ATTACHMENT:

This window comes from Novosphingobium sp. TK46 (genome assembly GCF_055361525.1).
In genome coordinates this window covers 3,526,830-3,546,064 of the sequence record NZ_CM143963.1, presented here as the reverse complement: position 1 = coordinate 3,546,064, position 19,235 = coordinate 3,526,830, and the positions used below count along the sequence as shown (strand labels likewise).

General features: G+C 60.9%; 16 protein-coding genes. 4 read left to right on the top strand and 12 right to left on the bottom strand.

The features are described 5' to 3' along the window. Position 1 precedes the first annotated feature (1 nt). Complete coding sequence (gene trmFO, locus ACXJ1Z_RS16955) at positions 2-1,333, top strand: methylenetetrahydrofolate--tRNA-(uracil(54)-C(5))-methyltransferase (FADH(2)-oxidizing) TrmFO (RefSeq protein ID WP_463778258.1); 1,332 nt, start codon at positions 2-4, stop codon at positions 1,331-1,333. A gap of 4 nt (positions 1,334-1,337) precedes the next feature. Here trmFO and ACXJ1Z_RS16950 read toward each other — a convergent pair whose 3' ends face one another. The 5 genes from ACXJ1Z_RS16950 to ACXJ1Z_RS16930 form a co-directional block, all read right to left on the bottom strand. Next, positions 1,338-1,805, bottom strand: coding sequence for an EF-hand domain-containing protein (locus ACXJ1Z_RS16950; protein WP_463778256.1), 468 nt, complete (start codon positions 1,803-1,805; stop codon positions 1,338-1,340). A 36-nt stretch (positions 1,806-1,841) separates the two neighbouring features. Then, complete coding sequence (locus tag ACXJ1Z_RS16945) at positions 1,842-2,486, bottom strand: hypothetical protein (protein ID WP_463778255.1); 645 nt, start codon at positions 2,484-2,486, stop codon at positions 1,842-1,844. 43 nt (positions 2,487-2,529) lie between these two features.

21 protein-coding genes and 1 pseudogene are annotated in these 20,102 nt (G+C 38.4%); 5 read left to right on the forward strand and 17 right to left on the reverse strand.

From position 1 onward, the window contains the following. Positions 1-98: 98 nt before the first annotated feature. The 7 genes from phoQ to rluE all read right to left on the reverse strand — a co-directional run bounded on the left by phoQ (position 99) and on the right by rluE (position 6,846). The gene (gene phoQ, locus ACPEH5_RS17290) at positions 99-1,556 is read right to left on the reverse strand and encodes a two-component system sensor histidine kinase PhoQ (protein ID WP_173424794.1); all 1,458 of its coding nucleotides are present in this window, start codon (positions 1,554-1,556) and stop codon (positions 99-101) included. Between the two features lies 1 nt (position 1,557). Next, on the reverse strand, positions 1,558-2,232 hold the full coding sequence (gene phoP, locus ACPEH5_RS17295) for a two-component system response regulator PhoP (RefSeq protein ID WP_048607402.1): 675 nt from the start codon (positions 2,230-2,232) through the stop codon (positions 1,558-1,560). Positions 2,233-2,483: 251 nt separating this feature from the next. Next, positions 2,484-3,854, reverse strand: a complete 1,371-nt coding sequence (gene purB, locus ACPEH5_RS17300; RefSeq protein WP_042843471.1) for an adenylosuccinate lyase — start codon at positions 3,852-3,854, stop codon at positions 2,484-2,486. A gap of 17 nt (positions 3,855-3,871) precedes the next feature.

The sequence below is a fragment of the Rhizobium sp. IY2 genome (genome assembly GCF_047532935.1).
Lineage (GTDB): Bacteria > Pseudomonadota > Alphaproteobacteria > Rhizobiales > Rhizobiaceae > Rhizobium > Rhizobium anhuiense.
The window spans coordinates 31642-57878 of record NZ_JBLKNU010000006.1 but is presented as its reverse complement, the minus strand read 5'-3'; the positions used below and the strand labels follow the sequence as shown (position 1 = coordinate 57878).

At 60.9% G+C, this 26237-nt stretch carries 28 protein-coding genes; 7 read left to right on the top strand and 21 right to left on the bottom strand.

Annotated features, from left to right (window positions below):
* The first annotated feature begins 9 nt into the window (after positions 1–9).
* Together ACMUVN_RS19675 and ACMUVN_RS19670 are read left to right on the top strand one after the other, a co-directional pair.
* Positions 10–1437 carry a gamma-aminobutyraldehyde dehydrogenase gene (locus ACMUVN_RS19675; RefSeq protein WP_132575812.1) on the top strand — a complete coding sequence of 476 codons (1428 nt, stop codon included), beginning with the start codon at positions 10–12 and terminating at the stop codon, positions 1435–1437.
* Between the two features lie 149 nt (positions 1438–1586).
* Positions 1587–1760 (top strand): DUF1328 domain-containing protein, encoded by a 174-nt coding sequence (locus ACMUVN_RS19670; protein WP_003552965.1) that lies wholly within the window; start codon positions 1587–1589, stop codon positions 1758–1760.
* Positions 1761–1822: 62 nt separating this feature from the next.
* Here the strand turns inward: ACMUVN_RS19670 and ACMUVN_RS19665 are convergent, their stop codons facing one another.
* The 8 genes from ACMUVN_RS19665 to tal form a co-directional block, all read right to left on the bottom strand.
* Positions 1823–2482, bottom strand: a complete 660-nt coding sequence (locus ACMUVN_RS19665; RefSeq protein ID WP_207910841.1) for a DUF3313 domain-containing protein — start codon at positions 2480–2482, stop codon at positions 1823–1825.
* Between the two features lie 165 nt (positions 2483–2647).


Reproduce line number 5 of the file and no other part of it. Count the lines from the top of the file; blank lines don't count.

21 protein-coding genes and 1 pseudogene are annotated in these 20,102 nt (G+C 38.4%); 5 read left to right on the forward strand and 17 right to left on the reverse strand.